FlightAware Discussions

CoCo Antenna - Static discharge and other risks?

Hi Guys,…

I cleaned my basement and discovered an old Raspberry Pi 2 - Model B and decided to start feeding ADS-B Data to the world… :smiley:

I started with the stock antenna of the DVB-T Stick - after one day i cut the antenna to 67 mm - next day i started to assamble a CoCo Antenna (8 Elements - open end - inner conductor and outer shield are not shorted) and got everything set up in my attic… My Attic is surrounded by trees and other buildings with the same height as my house - not quite ideal conditions but it is working okay.

Now i am worried about static charge and stuff like that… The Antenna is not grounded anywhere… So is it possible that it would charge up or pick any charge out of the air and will fry my DVB-T Stick at some day?? Do i have to install any protection to avoid damages? :smiley:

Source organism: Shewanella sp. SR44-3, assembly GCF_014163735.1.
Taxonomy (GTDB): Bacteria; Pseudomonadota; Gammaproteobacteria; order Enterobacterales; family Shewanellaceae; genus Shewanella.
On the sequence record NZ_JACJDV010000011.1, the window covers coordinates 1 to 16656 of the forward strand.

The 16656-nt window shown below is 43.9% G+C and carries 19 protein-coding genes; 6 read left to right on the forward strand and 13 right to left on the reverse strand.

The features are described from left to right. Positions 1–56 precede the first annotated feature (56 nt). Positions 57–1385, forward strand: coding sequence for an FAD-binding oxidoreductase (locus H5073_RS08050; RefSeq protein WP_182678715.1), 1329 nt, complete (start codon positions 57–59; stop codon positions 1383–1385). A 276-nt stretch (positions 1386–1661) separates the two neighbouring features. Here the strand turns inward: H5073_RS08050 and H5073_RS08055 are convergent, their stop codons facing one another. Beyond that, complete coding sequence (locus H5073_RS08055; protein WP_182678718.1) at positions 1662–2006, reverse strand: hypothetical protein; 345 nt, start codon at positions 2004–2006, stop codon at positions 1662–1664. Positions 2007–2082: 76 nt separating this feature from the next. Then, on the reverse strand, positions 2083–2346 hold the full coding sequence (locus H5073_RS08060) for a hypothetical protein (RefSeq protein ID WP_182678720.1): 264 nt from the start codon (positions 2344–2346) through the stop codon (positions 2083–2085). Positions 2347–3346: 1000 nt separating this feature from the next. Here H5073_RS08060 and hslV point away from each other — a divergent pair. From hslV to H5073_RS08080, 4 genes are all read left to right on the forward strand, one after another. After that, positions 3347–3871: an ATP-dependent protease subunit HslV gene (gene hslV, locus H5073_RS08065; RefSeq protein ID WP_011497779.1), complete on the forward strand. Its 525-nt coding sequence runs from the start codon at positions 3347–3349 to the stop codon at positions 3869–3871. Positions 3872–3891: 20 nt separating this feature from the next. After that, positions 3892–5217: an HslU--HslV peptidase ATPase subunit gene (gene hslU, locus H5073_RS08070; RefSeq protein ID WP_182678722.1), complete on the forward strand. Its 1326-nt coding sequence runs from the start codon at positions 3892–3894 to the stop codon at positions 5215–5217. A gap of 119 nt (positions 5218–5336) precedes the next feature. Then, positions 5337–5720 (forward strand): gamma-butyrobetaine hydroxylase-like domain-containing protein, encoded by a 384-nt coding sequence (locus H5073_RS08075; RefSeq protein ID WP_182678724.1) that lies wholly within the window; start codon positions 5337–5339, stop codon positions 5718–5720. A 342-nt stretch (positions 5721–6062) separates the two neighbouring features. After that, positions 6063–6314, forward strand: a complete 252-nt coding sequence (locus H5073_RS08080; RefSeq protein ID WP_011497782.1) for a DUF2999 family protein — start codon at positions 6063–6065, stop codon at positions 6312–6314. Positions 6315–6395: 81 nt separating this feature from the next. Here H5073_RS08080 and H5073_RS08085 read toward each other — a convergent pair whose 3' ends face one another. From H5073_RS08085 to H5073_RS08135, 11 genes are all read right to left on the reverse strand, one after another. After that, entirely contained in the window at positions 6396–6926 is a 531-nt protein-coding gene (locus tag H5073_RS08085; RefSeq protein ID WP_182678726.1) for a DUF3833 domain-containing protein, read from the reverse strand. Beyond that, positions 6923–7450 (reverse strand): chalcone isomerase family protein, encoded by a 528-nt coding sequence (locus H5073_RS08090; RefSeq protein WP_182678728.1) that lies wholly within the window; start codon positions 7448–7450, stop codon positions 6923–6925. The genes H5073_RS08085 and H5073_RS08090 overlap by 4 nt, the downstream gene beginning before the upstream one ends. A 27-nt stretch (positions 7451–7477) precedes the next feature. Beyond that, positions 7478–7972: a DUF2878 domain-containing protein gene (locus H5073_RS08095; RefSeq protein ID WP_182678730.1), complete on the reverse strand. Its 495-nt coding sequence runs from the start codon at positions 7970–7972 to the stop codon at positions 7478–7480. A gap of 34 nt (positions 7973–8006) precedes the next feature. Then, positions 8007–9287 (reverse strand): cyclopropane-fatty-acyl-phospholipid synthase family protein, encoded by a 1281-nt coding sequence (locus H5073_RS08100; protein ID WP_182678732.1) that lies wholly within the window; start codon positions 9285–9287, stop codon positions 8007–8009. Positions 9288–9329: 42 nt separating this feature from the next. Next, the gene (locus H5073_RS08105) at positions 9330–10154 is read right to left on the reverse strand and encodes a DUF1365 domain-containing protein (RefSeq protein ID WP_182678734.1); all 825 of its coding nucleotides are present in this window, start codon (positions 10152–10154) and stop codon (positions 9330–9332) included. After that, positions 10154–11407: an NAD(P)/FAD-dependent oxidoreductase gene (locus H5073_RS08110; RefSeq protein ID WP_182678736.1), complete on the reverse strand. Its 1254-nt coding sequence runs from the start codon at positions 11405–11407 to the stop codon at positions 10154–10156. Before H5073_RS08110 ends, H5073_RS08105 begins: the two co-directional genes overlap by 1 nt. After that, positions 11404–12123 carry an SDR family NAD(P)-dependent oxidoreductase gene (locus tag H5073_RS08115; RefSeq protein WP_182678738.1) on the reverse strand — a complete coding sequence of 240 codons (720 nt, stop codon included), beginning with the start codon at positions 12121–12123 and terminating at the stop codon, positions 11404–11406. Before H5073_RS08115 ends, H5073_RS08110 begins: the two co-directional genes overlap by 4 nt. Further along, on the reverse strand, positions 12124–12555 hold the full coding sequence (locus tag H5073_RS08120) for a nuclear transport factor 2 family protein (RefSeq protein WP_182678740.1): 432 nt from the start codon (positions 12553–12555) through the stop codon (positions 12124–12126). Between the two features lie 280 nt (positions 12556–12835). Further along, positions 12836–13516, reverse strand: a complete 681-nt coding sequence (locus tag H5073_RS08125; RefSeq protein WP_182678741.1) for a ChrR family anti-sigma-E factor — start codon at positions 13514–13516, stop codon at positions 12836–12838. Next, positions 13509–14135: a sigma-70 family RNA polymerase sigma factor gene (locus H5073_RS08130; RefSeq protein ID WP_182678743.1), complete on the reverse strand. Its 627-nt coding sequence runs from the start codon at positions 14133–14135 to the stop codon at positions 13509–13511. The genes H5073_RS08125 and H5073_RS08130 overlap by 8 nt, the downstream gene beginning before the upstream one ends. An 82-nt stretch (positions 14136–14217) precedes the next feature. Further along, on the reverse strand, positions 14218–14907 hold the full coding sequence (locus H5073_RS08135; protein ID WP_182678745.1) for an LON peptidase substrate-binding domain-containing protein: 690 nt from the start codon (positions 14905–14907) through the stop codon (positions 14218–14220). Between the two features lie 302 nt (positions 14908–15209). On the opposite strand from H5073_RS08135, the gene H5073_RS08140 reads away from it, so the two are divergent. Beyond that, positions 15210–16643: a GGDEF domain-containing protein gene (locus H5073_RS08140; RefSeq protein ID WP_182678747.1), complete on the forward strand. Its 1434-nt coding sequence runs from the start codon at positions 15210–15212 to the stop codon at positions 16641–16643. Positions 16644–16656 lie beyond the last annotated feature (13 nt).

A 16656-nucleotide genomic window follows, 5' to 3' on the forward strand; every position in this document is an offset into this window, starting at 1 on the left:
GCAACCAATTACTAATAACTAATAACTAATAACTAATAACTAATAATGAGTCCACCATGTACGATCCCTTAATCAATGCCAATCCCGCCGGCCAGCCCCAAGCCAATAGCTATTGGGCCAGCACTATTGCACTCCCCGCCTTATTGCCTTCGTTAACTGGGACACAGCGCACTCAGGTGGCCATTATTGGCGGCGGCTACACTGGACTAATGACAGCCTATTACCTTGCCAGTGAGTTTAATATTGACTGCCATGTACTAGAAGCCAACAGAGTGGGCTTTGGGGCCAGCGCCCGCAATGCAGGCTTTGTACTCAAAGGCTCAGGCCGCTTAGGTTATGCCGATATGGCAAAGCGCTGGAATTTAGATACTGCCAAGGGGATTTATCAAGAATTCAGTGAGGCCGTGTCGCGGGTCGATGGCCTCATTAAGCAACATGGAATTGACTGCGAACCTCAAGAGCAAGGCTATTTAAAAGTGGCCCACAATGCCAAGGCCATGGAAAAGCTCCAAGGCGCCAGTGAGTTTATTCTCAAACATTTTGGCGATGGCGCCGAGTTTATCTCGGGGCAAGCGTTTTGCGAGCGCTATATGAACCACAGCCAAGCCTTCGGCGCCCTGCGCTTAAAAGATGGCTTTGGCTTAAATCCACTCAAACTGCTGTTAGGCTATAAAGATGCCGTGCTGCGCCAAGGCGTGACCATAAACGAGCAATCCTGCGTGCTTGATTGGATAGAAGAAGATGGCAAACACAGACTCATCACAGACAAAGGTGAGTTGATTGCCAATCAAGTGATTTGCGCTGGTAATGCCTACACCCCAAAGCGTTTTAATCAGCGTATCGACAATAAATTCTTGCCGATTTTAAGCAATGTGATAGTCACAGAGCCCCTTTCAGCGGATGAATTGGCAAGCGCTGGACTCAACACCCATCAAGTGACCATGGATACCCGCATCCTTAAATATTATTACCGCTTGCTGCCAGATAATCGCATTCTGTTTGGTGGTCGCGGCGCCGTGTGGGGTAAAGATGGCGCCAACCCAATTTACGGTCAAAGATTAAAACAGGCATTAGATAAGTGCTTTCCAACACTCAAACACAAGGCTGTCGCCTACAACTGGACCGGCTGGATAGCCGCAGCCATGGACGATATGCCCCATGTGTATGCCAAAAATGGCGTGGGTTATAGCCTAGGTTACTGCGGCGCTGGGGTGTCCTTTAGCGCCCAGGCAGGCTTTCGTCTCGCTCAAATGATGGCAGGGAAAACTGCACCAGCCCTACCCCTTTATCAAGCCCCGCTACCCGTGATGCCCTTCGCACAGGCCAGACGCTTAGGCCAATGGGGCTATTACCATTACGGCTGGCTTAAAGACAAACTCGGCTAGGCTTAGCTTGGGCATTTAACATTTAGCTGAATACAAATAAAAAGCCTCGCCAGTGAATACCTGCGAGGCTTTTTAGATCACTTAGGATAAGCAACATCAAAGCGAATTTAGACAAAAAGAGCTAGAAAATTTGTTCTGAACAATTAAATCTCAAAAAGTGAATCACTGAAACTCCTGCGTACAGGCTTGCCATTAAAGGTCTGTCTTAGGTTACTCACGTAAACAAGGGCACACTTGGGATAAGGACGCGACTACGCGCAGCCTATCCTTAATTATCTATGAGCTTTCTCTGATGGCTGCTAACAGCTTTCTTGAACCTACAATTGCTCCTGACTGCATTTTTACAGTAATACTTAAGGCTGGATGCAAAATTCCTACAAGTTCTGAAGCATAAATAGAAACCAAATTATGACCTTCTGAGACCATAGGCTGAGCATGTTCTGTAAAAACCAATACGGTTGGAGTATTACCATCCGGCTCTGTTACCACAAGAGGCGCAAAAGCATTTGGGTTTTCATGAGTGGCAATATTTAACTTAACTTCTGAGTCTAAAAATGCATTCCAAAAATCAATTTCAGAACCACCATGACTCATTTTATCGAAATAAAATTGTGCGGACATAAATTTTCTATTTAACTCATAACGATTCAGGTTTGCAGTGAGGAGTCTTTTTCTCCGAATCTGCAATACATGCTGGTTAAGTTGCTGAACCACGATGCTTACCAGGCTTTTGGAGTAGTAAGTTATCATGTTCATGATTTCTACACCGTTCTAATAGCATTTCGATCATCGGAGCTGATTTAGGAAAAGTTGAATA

Here are my stats with my CoCo Antenna… (There is not much traffic due to Corona at the moment :frowning:)
I started with only feeding FR24… Then a few days later started FA … And another day later Radarbox… :wink:

Kind regards,

I think you are safe inside your house attic. If there is a discharge in there, you have bigger problems than a fried Pi.

I have installed my antenna outside and I have run a #10 ground wire from it’s connector ground to a 5’ ground rod. No loops or sharp turns are allowed on that kind of connection.
That was done not to protect the receiver, but the house. I don’t want to “attract” any electricity inside.

Also I have added a gas protector on the incoming coax cable. That was to protect the receiver input.

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All (most?) RTL dongles have a pair of protection diodes on the RF input to protect against static buildup.
A ground rod and GDT (gas discharge tube) provide additional protection in case of anything arcing to your antenna or coax. Probably not necessary, but won’t hurt either.

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That’s true, see pic, part labeled A7W (dual diode, anti-parallel connected to GND).
Severe discharges can short-out those diodes.

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